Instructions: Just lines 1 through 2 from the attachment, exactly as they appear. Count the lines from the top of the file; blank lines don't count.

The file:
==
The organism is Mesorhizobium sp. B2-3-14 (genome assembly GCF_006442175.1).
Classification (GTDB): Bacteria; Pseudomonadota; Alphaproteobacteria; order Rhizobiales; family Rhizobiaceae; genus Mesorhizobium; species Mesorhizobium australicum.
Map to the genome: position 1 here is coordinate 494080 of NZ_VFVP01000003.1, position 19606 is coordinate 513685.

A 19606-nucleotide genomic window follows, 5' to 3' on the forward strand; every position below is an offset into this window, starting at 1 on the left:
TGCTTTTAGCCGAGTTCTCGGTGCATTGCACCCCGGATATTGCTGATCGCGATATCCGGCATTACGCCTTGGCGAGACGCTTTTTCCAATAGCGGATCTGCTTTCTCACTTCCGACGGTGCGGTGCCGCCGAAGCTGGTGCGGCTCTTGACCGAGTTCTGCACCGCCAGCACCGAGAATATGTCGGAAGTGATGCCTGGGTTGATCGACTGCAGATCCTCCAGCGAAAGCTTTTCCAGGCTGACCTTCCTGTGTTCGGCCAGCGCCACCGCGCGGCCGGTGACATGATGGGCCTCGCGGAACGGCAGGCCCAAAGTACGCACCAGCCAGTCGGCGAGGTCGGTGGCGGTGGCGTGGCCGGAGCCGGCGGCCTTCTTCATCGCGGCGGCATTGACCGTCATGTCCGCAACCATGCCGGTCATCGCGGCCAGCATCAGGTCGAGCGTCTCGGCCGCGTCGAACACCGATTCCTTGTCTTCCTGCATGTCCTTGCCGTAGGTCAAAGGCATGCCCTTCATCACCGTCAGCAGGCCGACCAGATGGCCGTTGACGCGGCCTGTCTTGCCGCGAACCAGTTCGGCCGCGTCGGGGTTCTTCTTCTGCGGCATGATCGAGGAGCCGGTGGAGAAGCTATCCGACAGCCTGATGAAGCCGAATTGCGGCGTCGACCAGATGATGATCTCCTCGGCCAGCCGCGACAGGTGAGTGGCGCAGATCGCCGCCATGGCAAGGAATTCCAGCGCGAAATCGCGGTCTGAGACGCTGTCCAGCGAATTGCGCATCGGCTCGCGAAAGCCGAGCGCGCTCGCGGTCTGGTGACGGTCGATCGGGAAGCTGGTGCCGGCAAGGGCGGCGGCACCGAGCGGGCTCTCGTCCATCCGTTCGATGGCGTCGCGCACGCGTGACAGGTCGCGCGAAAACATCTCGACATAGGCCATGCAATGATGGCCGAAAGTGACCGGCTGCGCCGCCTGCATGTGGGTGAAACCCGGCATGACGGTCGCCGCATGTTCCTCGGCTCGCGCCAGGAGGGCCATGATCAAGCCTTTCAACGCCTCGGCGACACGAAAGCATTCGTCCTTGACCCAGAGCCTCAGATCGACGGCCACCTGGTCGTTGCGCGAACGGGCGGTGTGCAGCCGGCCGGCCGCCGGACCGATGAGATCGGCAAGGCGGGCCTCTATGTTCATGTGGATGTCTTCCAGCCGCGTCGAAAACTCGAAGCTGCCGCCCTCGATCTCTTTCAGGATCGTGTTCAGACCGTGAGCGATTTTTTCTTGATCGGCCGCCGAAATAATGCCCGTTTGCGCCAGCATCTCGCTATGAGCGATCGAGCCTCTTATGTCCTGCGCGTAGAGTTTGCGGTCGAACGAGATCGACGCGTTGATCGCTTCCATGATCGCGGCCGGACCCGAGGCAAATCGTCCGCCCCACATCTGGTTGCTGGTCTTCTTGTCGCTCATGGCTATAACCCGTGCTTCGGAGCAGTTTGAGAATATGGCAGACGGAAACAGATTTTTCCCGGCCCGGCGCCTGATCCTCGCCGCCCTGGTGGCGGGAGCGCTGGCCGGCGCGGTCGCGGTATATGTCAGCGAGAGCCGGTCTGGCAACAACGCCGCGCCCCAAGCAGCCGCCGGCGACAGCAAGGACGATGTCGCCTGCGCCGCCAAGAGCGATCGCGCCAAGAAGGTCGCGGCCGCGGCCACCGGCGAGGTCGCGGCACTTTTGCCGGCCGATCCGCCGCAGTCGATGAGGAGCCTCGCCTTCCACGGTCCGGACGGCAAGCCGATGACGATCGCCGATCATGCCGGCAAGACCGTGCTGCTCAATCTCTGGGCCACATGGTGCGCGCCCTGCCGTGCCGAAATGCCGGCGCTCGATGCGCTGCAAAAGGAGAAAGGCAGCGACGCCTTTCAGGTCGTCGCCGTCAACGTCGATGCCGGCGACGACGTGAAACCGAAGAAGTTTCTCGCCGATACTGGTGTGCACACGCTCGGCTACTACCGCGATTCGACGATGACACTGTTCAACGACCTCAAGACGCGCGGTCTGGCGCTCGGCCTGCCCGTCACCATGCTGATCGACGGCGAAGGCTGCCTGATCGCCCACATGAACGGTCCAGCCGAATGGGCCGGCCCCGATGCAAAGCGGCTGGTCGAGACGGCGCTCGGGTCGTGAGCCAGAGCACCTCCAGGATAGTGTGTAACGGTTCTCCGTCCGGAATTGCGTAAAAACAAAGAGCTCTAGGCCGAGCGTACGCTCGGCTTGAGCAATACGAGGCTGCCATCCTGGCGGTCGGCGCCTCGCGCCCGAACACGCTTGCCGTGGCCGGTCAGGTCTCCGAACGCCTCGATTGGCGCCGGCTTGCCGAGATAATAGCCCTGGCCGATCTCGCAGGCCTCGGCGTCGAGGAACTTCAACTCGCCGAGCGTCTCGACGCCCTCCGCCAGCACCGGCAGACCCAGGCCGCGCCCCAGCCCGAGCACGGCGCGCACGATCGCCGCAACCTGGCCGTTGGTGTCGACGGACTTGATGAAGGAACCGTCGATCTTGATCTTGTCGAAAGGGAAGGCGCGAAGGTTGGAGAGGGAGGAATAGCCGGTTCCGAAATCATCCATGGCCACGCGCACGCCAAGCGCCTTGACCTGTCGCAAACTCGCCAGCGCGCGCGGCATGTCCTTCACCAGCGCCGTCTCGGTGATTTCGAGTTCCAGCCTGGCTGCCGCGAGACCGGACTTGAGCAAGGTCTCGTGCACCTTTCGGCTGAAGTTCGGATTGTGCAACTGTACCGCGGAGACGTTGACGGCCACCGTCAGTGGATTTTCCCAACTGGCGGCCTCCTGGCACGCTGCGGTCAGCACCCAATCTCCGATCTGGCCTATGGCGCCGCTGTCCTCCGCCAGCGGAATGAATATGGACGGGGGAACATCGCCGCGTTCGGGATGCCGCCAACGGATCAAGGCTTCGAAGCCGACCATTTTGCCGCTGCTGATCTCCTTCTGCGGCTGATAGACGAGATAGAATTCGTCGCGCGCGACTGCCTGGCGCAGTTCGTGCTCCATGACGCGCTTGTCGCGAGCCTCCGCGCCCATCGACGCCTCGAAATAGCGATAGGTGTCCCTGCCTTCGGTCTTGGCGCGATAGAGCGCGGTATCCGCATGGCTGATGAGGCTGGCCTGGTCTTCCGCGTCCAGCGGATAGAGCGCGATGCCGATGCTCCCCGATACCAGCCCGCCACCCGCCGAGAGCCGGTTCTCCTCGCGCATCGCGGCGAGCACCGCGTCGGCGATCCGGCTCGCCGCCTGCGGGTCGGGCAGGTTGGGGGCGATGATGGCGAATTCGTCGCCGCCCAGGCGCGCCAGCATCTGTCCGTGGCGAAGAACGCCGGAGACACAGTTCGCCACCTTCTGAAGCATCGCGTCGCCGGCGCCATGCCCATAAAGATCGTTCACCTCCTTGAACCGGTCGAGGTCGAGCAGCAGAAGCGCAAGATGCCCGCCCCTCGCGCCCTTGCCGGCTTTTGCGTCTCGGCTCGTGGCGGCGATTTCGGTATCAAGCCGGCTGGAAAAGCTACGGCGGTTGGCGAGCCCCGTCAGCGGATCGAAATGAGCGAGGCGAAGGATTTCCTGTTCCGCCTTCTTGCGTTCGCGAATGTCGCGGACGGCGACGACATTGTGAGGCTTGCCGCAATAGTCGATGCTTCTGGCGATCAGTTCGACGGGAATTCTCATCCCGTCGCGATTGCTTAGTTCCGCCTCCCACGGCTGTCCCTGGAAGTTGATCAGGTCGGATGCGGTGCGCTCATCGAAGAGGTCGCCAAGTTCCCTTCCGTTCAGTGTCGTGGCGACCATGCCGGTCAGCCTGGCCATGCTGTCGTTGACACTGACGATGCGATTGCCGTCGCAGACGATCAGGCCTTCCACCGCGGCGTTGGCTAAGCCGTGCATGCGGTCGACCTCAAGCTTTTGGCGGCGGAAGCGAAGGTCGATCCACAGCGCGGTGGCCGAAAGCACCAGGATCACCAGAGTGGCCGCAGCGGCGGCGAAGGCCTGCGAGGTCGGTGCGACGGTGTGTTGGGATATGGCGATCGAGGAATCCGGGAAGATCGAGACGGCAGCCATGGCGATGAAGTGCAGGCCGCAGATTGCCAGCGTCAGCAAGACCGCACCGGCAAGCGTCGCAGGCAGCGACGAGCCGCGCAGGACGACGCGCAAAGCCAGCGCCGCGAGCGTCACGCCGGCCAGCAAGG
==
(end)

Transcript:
The organism is Mesorhizobium sp. B2-3-14 (genome assembly GCF_006442175.1).
Classification (GTDB): Bacteria; Pseudomonadota; Alphaproteobacteria; order Rhizobiales; family Rhizobiaceae; genus Mesorhizobium; species Mesorhizobium australicum.